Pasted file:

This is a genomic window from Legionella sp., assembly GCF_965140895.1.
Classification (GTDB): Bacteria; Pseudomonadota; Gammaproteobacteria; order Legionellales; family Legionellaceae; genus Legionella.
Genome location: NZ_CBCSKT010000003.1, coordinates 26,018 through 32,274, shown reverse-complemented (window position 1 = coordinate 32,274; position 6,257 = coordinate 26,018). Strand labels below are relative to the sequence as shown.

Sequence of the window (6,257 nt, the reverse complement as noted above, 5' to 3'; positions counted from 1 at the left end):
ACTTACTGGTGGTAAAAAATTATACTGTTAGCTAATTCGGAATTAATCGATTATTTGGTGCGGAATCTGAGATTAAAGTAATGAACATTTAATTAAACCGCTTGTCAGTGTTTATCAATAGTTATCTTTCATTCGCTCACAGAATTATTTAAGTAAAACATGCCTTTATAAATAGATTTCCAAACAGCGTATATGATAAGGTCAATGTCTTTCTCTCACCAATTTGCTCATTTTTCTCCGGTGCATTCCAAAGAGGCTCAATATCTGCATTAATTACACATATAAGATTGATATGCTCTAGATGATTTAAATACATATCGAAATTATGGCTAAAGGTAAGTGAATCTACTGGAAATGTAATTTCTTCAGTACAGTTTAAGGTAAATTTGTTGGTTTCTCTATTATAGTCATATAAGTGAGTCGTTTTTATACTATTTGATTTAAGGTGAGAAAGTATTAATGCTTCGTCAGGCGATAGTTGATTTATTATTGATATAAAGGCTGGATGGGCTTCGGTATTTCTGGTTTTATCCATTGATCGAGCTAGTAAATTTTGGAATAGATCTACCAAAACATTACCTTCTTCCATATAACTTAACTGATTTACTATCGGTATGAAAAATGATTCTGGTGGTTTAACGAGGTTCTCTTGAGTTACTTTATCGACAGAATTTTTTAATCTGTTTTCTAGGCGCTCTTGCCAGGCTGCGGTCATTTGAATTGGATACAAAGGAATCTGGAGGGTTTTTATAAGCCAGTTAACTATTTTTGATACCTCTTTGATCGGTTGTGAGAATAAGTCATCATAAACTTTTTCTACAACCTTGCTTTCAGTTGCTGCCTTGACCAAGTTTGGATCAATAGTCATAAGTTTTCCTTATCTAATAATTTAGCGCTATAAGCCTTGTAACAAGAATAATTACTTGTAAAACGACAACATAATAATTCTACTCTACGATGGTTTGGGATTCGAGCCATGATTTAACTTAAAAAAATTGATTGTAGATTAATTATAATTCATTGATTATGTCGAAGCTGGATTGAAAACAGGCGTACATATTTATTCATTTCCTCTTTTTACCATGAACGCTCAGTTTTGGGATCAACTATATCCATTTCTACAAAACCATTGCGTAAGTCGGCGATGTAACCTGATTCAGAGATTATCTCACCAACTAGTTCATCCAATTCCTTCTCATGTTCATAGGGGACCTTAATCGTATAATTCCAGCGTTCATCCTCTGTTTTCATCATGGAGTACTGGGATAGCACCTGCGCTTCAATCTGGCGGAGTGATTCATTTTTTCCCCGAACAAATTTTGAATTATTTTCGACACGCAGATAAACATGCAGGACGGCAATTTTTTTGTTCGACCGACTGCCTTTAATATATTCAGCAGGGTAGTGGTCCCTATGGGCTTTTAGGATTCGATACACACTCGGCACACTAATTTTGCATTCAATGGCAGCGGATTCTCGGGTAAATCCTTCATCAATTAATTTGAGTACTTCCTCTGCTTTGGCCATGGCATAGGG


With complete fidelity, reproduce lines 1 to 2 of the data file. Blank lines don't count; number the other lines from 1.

This is a genomic window from Legionella sp., assembly GCF_965140895.1.
Classification (GTDB): Bacteria; Pseudomonadota; Gammaproteobacteria; order Legionellales; family Legionellaceae; genus Legionella.